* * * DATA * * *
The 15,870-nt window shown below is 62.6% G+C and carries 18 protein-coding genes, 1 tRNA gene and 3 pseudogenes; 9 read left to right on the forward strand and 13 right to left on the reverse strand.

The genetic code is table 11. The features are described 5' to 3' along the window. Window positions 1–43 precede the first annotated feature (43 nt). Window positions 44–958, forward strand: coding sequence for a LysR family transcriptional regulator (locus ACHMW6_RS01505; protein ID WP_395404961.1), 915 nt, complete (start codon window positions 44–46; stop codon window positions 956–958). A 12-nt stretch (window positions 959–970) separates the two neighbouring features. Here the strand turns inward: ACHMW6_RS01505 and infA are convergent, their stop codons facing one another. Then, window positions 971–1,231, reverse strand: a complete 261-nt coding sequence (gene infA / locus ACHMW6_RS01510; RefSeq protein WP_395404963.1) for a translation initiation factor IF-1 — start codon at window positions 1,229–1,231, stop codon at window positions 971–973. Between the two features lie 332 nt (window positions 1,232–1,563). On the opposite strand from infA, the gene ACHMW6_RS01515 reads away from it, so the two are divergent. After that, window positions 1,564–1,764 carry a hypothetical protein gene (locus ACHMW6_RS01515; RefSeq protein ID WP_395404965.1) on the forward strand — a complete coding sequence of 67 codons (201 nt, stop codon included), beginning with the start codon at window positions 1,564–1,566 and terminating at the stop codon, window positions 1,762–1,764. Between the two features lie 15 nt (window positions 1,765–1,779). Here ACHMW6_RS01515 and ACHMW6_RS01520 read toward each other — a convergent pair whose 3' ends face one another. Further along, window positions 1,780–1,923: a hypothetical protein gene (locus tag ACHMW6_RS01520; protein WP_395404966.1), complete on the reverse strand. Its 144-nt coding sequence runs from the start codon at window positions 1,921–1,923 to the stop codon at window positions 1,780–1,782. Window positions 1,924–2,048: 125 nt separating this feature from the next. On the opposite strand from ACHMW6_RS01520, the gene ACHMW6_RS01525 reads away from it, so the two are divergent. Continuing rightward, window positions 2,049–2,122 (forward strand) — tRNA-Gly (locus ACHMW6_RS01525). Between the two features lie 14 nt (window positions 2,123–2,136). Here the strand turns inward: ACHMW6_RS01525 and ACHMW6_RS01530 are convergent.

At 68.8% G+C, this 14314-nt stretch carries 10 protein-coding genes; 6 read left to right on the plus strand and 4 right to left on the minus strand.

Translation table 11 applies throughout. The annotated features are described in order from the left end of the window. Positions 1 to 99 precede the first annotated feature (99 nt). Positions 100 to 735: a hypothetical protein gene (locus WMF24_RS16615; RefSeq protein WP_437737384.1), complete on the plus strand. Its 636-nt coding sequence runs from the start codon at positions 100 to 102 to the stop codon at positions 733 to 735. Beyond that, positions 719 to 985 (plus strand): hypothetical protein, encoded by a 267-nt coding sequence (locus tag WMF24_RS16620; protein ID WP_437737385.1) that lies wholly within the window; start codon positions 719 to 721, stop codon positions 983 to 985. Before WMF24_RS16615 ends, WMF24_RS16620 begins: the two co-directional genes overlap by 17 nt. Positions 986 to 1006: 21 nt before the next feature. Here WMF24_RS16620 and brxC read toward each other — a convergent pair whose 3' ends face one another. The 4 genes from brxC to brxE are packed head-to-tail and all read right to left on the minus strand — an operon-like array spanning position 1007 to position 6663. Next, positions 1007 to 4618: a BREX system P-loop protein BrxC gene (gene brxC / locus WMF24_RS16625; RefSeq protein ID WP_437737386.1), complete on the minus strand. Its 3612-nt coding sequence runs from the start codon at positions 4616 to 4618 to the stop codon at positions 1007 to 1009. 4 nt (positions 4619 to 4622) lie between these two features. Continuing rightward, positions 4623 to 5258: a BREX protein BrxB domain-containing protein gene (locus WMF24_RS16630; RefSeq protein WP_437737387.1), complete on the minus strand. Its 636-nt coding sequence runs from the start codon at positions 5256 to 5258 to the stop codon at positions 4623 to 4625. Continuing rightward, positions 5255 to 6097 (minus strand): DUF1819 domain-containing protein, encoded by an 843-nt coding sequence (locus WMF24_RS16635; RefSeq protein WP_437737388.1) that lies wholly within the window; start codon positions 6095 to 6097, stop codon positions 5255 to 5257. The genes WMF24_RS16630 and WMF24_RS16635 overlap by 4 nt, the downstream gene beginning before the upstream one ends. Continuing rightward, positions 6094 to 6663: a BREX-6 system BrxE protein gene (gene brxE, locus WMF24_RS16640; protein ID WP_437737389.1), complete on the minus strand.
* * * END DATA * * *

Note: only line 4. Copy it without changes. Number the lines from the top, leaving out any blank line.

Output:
Translation table 11 applies throughout. The annotated features are described in order from the left end of the window. Positions 1 to 99 precede the first annotated feature (99 nt). Positions 100 to 735: a hypothetical protein gene (locus WMF24_RS16615; RefSeq protein WP_437737384.1), complete on the plus strand. Its 636-nt coding sequence runs from the start codon at positions 100 to 102 to the stop codon at positions 733 to 735. Beyond that, positions 719 to 985 (plus strand): hypothetical protein, encoded by a 267-nt coding sequence (locus tag WMF24_RS16620; protein ID WP_437737385.1) that lies wholly within the window; start codon positions 719 to 721, stop codon positions 983 to 985. Before WMF24_RS16615 ends, WMF24_RS16620 begins: the two co-directional genes overlap by 17 nt. Positions 986 to 1006: 21 nt before the next feature. Here WMF24_RS16620 and brxC read toward each other — a convergent pair whose 3' ends face one another. The 4 genes from brxC to brxE are packed head-to-tail and all read right to left on the minus strand — an operon-like array spanning position 1007 to position 6663. Next, positions 1007 to 4618: a BREX system P-loop protein BrxC gene (gene brxC / locus WMF24_RS16625; RefSeq protein ID WP_437737386.1), complete on the minus strand. Its 3612-nt coding sequence runs from the start codon at positions 4616 to 4618 to the stop codon at positions 1007 to 1009. 4 nt (positions 4619 to 4622) lie between these two features. Continuing rightward, positions 4623 to 5258: a BREX protein BrxB domain-containing protein gene (locus WMF24_RS16630; RefSeq protein WP_437737387.1), complete on the minus strand. Its 636-nt coding sequence runs from the start codon at positions 5256 to 5258 to the stop codon at positions 4623 to 4625. Continuing rightward, positions 5255 to 6097 (minus strand): DUF1819 domain-containing protein, encoded by an 843-nt coding sequence (locus WMF24_RS16635; RefSeq protein WP_437737388.1) that lies wholly within the window; start codon positions 6095 to 6097, stop codon positions 5255 to 5257. The genes WMF24_RS16630 and WMF24_RS16635 overlap by 4 nt, the downstream gene beginning before the upstream one ends. Continuing rightward, positions 6094 to 6663: a BREX-6 system BrxE protein gene (gene brxE, locus WMF24_RS16640; protein ID WP_437737389.1), complete on the minus strand.